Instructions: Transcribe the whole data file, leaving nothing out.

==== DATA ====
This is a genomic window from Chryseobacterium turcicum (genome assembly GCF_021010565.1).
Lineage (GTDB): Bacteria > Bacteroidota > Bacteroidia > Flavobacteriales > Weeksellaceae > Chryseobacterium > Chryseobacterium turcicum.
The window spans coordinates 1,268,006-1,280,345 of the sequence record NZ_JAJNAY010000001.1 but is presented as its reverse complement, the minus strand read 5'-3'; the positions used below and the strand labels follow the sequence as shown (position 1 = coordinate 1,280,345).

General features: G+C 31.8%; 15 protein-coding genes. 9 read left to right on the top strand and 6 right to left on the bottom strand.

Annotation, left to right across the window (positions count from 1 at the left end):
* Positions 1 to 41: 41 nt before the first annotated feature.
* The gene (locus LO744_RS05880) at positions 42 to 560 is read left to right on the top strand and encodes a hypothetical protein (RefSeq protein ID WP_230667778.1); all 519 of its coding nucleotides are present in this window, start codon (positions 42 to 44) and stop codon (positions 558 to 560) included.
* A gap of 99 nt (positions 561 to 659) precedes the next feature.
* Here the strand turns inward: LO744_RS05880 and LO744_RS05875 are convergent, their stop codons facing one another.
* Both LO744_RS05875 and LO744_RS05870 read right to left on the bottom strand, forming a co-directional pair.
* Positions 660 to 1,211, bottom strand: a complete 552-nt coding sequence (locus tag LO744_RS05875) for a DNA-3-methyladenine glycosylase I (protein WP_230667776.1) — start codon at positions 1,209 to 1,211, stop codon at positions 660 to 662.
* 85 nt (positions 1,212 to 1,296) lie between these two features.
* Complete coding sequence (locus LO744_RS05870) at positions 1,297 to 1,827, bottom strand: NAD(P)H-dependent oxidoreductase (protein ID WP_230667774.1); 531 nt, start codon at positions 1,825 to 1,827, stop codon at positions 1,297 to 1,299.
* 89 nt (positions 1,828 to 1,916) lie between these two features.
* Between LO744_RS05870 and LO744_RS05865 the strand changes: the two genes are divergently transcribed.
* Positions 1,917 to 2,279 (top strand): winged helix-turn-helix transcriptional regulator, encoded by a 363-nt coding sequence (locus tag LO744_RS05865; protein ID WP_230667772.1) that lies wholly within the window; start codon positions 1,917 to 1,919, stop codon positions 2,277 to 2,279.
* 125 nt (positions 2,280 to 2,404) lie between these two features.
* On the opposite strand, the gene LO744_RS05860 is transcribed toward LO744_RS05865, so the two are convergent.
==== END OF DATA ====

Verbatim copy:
This is a genomic window from Chryseobacterium turcicum (genome assembly GCF_021010565.1).
Lineage (GTDB): Bacteria > Bacteroidota > Bacteroidia > Flavobacteriales > Weeksellaceae > Chryseobacterium > Chryseobacterium turcicum.
The window spans coordinates 1,268,006-1,280,345 of the sequence record NZ_JAJNAY010000001.1 but is presented as its reverse complement, the minus strand read 5'-3'; the positions used below and the strand labels follow the sequence as shown (position 1 = coordinate 1,280,345).

General features: G+C 31.8%; 15 protein-coding genes. 9 read left to right on the top strand and 6 right to left on the bottom strand.

Annotation, left to right across the window (positions count from 1 at the left end):
* Positions 1 to 41: 41 nt before the first annotated feature.
* The gene (locus LO744_RS05880) at positions 42 to 560 is read left to right on the top strand and encodes a hypothetical protein (RefSeq protein ID WP_230667778.1); all 519 of its coding nucleotides are present in this window, start codon (positions 42 to 44) and stop codon (positions 558 to 560) included.
* A gap of 99 nt (positions 561 to 659) precedes the next feature.
* Here the strand turns inward: LO744_RS05880 and LO744_RS05875 are convergent, their stop codons facing one another.
* Both LO744_RS05875 and LO744_RS05870 read right to left on the bottom strand, forming a co-directional pair.
* Positions 660 to 1,211, bottom strand: a complete 552-nt coding sequence (locus tag LO744_RS05875) for a DNA-3-methyladenine glycosylase I (protein WP_230667776.1) — start codon at positions 1,209 to 1,211, stop codon at positions 660 to 662.
* 85 nt (positions 1,212 to 1,296) lie between these two features.
* Complete coding sequence (locus LO744_RS05870) at positions 1,297 to 1,827, bottom strand: NAD(P)H-dependent oxidoreductase (protein ID WP_230667774.1); 531 nt, start codon at positions 1,825 to 1,827, stop codon at positions 1,297 to 1,299.
* 89 nt (positions 1,828 to 1,916) lie between these two features.
* Between LO744_RS05870 and LO744_RS05865 the strand changes: the two genes are divergently transcribed.
* Positions 1,917 to 2,279 (top strand): winged helix-turn-helix transcriptional regulator, encoded by a 363-nt coding sequence (locus tag LO744_RS05865; protein ID WP_230667772.1) that lies wholly within the window; start codon positions 1,917 to 1,919, stop codon positions 2,277 to 2,279.
* 125 nt (positions 2,280 to 2,404) lie between these two features.
* On the opposite strand, the gene LO744_RS05860 is transcribed toward LO744_RS05865, so the two are convergent.